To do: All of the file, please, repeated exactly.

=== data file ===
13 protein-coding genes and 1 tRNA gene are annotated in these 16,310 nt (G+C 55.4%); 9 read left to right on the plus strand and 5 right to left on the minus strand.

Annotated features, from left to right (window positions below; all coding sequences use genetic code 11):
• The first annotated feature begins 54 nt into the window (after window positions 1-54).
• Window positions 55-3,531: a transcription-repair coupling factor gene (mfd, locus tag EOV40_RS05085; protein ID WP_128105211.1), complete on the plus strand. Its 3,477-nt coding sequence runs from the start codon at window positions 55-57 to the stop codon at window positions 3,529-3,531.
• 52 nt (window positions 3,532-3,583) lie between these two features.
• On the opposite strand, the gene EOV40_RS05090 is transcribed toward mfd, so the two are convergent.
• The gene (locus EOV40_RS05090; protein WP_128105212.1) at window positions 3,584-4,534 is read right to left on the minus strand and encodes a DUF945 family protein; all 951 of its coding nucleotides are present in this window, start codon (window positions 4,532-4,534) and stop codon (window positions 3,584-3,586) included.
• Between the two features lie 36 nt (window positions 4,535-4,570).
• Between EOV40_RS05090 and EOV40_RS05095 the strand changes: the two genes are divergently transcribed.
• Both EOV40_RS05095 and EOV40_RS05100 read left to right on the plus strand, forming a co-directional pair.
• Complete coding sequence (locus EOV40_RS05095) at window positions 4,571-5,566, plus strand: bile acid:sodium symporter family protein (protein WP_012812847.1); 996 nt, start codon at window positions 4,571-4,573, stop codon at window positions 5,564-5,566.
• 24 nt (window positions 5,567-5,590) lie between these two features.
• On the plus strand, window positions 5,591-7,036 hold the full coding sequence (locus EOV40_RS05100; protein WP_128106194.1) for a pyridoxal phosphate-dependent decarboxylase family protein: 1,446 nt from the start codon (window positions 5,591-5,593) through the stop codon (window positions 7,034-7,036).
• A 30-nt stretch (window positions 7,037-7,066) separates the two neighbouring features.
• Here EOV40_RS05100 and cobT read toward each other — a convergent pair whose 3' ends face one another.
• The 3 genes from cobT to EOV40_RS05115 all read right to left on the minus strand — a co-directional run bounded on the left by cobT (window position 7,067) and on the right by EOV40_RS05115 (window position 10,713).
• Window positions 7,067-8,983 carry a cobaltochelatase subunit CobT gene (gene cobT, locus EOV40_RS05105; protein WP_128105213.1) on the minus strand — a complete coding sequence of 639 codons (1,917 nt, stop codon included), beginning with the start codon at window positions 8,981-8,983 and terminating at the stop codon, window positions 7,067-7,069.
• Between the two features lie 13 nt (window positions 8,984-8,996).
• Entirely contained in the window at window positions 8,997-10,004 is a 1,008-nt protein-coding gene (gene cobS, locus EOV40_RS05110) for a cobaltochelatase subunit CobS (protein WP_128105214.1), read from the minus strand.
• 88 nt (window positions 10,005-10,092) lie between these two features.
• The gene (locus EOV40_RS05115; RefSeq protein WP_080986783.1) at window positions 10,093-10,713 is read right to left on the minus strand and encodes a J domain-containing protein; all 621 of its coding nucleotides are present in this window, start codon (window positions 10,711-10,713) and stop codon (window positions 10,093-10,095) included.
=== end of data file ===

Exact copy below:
13 protein-coding genes and 1 tRNA gene are annotated in these 16,310 nt (G+C 55.4%); 9 read left to right on the plus strand and 5 right to left on the minus strand.

Annotated features, from left to right (window positions below; all coding sequences use genetic code 11):
• The first annotated feature begins 54 nt into the window (after window positions 1-54).
• Window positions 55-3,531: a transcription-repair coupling factor gene (mfd, locus tag EOV40_RS05085; protein ID WP_128105211.1), complete on the plus strand. Its 3,477-nt coding sequence runs from the start codon at window positions 55-57 to the stop codon at window positions 3,529-3,531.
• 52 nt (window positions 3,532-3,583) lie between these two features.
• On the opposite strand, the gene EOV40_RS05090 is transcribed toward mfd, so the two are convergent.
• The gene (locus EOV40_RS05090; protein WP_128105212.1) at window positions 3,584-4,534 is read right to left on the minus strand and encodes a DUF945 family protein; all 951 of its coding nucleotides are present in this window, start codon (window positions 4,532-4,534) and stop codon (window positions 3,584-3,586) included.
• Between the two features lie 36 nt (window positions 4,535-4,570).
• Between EOV40_RS05090 and EOV40_RS05095 the strand changes: the two genes are divergently transcribed.
• Both EOV40_RS05095 and EOV40_RS05100 read left to right on the plus strand, forming a co-directional pair.
• Complete coding sequence (locus EOV40_RS05095) at window positions 4,571-5,566, plus strand: bile acid:sodium symporter family protein (protein WP_012812847.1); 996 nt, start codon at window positions 4,571-4,573, stop codon at window positions 5,564-5,566.
• 24 nt (window positions 5,567-5,590) lie between these two features.
• On the plus strand, window positions 5,591-7,036 hold the full coding sequence (locus EOV40_RS05100; protein WP_128106194.1) for a pyridoxal phosphate-dependent decarboxylase family protein: 1,446 nt from the start codon (window positions 5,591-5,593) through the stop codon (window positions 7,034-7,036).
• A 30-nt stretch (window positions 7,037-7,066) separates the two neighbouring features.
• Here EOV40_RS05100 and cobT read toward each other — a convergent pair whose 3' ends face one another.
• The 3 genes from cobT to EOV40_RS05115 all read right to left on the minus strand — a co-directional run bounded on the left by cobT (window position 7,067) and on the right by EOV40_RS05115 (window position 10,713).
• Window positions 7,067-8,983 carry a cobaltochelatase subunit CobT gene (gene cobT, locus EOV40_RS05105; protein WP_128105213.1) on the minus strand — a complete coding sequence of 639 codons (1,917 nt, stop codon included), beginning with the start codon at window positions 8,981-8,983 and terminating at the stop codon, window positions 7,067-7,069.
• Between the two features lie 13 nt (window positions 8,984-8,996).
• Entirely contained in the window at window positions 8,997-10,004 is a 1,008-nt protein-coding gene (gene cobS, locus EOV40_RS05110) for a cobaltochelatase subunit CobS (protein WP_128105214.1), read from the minus strand.
• 88 nt (window positions 10,005-10,092) lie between these two features.
• The gene (locus EOV40_RS05115; RefSeq protein WP_080986783.1) at window positions 10,093-10,713 is read right to left on the minus strand and encodes a J domain-containing protein; all 621 of its coding nucleotides are present in this window, start codon (window positions 10,711-10,713) and stop codon (window positions 10,093-10,095) included.